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From Barbie dolls to the 'final frontier'

  • ** SPECIAL TO THE SANTA PRESS DEMOCRAT ** Marine Corps. Major Nicole Mann, 35, gives her 16 month-old son Jack a glass of water at their home in Lexington Park, Md., Friday, June 21, 2013. Mann was recently named as one of eight new astronaut trainees by NASA. (AP Photo/Cliff Owen)

Outer space is the next step for Nicole Aunapu Mann, who grew up playing with Barbie dolls and soccer balls in Sonoma County, graduated from the U.S. Naval Academy and Stanford University and got a job in the Marine Corps flying jets at 1,300 miles per hour.

Mann, 35, who flew 147 combat missions over Iraq and Afghanistan before becoming a test pilot four years ago, was named last week as one of eight astronaut candidates in NASA's 21st class of four men and four women with the right stuff.

"Definitely a dream come true," Mann said from her home next to Naval Air Station Patuxent River on the Chesapeake Bay in Maryland, 65 miles southeast of Washington, D.C.

Major Nicole Mann

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Mann's life since graduating from Rancho Cotate High School in 1995 has followed a dream-like script of successes since she surprised her family by opting for both a military career and a high-risk occupation.

"I liked the idea of being part of something that was bigger than me," Mann said.

In two months, the Marine Corps major will change into an astronaut's blue jumpsuit and begin a rigorous two-year training regimen at the Johnson Space Center in Houston.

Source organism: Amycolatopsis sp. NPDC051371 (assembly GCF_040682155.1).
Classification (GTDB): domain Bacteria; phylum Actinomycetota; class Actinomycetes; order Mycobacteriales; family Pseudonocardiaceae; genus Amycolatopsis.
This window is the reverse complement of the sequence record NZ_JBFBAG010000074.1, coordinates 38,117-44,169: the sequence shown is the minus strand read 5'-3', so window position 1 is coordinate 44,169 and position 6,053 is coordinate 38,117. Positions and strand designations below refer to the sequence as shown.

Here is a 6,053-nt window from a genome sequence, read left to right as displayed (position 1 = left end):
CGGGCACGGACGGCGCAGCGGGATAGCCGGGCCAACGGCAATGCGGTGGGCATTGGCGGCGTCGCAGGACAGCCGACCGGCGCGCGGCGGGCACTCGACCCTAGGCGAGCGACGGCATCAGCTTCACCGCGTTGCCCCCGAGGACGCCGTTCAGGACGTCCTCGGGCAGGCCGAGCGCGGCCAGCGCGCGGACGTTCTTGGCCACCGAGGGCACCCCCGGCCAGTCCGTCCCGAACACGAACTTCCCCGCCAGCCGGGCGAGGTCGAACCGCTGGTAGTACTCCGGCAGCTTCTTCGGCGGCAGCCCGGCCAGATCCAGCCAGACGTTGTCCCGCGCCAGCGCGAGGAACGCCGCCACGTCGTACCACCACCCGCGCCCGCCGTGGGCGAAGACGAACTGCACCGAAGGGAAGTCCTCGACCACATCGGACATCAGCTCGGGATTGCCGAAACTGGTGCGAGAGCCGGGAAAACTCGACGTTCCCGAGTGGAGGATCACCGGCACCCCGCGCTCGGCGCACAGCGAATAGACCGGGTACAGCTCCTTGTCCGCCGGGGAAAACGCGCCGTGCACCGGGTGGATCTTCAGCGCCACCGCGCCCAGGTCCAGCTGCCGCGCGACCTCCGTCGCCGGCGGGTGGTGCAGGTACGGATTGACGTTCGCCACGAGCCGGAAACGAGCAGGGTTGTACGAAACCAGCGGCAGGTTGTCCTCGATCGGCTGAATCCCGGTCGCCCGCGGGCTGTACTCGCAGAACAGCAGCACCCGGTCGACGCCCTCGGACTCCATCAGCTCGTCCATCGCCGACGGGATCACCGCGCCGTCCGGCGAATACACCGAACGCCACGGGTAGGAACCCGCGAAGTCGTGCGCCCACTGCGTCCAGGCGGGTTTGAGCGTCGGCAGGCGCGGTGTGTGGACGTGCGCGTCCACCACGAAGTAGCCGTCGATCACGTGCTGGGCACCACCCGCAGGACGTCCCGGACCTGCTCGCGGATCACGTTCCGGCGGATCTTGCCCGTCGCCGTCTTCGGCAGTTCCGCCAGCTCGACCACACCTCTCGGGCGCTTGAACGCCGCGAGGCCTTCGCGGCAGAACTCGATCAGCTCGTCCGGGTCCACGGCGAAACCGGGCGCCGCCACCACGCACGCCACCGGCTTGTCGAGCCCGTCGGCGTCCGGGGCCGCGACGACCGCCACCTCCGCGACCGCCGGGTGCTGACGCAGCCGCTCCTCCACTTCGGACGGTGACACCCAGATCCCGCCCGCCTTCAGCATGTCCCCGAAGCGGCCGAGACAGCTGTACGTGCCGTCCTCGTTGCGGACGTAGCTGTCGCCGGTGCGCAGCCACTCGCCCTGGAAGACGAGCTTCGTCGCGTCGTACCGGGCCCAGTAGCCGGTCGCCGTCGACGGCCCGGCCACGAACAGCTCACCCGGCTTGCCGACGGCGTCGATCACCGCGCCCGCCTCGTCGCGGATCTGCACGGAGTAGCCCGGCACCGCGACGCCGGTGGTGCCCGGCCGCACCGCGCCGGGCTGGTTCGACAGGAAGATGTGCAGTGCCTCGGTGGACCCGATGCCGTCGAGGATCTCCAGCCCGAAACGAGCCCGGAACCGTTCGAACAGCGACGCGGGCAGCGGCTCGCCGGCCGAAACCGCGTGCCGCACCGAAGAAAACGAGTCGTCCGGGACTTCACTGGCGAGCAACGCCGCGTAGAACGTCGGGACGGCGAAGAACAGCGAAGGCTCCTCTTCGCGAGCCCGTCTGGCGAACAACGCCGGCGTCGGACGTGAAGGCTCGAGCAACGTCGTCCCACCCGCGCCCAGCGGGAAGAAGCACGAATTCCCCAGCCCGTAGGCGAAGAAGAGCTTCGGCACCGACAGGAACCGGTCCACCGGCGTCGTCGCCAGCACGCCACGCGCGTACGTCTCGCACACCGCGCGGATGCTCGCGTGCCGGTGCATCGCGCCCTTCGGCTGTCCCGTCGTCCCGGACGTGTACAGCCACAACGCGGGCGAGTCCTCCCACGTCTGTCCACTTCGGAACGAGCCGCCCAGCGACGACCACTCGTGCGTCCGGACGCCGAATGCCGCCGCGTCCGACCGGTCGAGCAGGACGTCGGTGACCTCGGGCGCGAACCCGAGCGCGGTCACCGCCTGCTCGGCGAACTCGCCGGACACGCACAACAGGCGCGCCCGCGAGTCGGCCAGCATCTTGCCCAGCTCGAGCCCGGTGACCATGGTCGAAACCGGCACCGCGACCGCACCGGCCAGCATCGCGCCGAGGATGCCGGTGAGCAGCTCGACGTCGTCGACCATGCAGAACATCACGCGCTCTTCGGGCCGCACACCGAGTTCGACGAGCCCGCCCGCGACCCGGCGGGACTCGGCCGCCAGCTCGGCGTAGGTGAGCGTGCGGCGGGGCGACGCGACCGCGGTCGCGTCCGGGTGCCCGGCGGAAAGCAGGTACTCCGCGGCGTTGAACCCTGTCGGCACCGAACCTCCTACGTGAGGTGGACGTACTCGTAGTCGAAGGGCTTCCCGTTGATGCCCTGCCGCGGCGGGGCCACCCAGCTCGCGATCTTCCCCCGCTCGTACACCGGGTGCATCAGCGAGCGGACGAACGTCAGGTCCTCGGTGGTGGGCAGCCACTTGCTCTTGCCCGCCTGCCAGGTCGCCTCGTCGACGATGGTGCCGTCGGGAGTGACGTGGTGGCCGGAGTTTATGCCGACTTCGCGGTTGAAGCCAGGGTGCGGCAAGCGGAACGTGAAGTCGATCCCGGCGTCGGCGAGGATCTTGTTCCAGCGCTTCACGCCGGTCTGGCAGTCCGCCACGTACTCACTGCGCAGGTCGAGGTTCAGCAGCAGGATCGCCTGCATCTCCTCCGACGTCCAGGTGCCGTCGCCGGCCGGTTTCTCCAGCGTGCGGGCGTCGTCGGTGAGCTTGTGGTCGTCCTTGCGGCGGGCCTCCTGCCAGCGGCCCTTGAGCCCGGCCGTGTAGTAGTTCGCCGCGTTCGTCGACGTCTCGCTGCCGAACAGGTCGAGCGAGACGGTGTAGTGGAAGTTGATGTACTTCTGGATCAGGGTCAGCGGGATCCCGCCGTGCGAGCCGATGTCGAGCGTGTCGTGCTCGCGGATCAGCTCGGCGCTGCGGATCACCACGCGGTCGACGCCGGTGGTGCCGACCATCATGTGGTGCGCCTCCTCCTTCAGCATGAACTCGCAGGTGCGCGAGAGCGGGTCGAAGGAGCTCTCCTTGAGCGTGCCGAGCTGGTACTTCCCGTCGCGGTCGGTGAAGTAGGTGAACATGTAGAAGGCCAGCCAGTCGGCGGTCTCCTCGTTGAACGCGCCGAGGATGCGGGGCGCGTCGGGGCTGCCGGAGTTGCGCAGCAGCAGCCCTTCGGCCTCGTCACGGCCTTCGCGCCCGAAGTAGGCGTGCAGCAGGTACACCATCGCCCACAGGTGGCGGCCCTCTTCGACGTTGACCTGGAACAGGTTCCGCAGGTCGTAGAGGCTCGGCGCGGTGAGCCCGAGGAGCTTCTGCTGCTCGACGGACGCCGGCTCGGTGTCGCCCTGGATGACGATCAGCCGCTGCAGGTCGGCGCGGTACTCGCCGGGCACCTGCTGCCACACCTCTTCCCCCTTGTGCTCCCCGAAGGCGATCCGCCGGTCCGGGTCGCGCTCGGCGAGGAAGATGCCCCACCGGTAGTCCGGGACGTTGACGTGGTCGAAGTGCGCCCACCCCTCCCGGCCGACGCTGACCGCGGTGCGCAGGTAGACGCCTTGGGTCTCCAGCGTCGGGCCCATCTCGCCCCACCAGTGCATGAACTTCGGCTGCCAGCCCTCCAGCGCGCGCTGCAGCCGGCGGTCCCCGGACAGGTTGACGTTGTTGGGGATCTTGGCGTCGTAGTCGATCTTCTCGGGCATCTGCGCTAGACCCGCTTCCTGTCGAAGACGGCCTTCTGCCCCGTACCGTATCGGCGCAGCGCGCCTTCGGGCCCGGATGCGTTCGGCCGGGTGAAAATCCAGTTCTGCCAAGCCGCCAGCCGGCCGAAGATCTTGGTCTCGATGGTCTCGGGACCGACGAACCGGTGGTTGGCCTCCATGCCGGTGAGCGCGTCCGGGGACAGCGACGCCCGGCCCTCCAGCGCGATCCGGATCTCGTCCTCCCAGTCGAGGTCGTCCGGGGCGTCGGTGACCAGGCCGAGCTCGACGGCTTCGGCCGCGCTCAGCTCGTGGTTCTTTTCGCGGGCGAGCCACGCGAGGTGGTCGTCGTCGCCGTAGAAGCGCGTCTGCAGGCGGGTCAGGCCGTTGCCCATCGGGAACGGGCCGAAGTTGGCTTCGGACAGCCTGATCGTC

Beyond that lies the dark abyss of space, with likely visits to the Earth-orbiting International Space Station and possibly a rendezvous with an asteroid in the 2020s and, on NASA's farthest horizon, a trip to Mars.

NASA Administrator Charles Bolden, introducing the new astronaut class last week, said the agency was developing missions to "go farther into space than ever before," pretty much echoing the fictional "Star Trek" mantra to "boldly go where no man has gone before."

A scuba diver, skier and hiker, Mann, at 5 feet 5 inches tall and 130 pounds, thrives on challenges. She's comfortable pushing a twin-engine F/A 18 Hornet fighter jet through the sound barrier and up to Mach 1.7, which she said is actually a bit less dramatic than it sounds.

"You feel nothing; you can't even tell," she said, other than by than watching a digital display of the jet's airspeed.


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